L.A. Times editors must be thrilled at the way this is all being spun.

Isn’t Big Media great? Whenever you really know something about the facts of a particular story, that’s when they seem to screw it up worse than ever. And every person who experiences this thinks to himself: wow, it’s a good thing they don’t screw up other stories the way they screwed up this one.

UPDATE: I have corrected the post in response to a commenter, who notes that the piece actually does mention that Hiltzik “wr[ote] praise about [him]self in pseudonym-ed comments.” I had missed this even after reading the piece twice earlier, albeit rather quickly both times. What I had noticed was that the author seemed to think Hiltzik needed the ability to shill for himself:

Does his association with the paper automatically disallow him from fully participating in this not-totally-real aspect of the Internet? If so, then he’s likely a poorer blogger for it.

What in the world?? Hiltzik is a poorer blogger for the inability to use phony sock puppets as a chorus of cheerleaders and defenders?

This author is a bigger idiot than I’d thought. He knows what Hiltzik did, and still defends it as necessary and a blogger’s prerogative.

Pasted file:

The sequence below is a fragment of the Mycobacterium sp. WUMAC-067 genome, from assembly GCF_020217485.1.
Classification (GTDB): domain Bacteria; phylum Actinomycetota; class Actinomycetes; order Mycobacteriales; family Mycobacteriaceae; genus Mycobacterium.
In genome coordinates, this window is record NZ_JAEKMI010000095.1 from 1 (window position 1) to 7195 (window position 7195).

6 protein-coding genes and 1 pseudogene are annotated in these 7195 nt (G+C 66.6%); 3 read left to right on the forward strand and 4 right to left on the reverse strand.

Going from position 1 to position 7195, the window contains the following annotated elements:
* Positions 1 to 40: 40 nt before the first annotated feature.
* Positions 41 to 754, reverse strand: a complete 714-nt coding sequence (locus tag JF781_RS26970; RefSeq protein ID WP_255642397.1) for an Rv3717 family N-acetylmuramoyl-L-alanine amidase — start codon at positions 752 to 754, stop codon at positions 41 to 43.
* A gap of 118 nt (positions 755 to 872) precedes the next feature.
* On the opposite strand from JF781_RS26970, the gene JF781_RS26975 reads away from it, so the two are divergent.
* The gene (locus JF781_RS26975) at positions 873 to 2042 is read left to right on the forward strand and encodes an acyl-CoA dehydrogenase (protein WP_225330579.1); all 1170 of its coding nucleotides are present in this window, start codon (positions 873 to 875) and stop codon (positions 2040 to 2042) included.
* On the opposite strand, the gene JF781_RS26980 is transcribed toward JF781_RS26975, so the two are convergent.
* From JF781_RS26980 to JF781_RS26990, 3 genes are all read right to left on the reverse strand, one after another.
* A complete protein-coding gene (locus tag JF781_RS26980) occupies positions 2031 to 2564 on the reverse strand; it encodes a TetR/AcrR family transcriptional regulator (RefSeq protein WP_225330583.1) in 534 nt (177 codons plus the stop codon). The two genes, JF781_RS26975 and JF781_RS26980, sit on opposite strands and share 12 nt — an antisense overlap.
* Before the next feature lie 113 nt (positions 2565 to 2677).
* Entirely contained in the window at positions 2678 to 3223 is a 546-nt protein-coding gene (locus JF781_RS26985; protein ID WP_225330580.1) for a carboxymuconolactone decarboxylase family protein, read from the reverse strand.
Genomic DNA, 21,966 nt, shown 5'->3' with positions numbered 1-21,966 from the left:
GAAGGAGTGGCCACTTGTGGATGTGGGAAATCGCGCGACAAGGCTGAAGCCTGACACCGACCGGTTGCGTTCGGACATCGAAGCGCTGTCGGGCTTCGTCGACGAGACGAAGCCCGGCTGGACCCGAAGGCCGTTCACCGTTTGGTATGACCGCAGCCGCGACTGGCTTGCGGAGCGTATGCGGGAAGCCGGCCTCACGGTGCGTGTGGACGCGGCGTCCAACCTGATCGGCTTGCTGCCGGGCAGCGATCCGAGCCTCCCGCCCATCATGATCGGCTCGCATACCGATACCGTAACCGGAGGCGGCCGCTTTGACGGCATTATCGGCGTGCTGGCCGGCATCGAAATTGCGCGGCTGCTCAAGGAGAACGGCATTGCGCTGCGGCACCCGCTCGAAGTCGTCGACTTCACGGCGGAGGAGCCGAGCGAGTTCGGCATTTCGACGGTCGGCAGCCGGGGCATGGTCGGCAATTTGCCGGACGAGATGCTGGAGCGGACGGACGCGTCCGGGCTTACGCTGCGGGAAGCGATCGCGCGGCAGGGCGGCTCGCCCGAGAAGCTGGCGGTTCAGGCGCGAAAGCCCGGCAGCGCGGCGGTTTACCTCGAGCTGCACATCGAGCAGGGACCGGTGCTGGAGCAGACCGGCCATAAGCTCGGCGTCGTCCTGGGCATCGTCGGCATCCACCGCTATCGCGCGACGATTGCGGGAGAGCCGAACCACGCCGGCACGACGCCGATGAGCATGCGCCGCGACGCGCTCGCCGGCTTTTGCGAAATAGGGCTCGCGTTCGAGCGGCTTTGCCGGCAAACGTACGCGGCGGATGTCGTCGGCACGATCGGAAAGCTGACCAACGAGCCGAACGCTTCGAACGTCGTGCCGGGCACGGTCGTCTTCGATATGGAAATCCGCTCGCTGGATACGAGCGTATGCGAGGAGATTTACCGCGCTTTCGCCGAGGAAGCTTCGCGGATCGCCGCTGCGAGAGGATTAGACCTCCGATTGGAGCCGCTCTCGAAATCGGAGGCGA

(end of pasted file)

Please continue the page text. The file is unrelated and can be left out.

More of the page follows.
No wonder I misunderstood him the first time.

23 Responses to “Editor and Publisher Misses the Point on Hiltzik”

  1. …the Editor and Publisher article completely fails to mention the reason Hiltziks use of psuedonyms was so dishonest: because he used them to shill for himself….

    “But writing praise about yourself in pseudonym-ed comments is like a sitcom using a laugh-track; pretty lame, but not ultimately harmful. It just implies that Hiltzik isnt confident enough in his own writing to let it speak for itself (surprising for a Pulitzer-winning journalist).”

    [You’re right. It’s so subtle I missed it, but it’s there. Why the author considers it common, or a necessary right for a blogger, I have no idea. Still, it’s there. When I get back to the real computer I’ll correct it. — Patterico @ 6:46 p.m. Pacific, from a Treo]

    Larry (1372e0)

  2. That was a very oblique mention, buried in the story, and didn’t even begin to address the ethical implications. People know about laugh-tracks.

    Bradley J. Fikes (e619fc)

  3. “obviously unaware”? Patterico, I now side with the people who said you went too easy on this guy. Or were you being really dry? Because I get confused when it gets drier than Death Valley.

    Dan Collins (61fe73)

  4. Isn’t Big Media great? Whenever you really know something about the facts of a particular story, that’s when they seem to screw it up worse than ever. And every person who experiences this thinks to himself: wow, it’s a good thing they don’t screw up other stories the way they screwed up this one.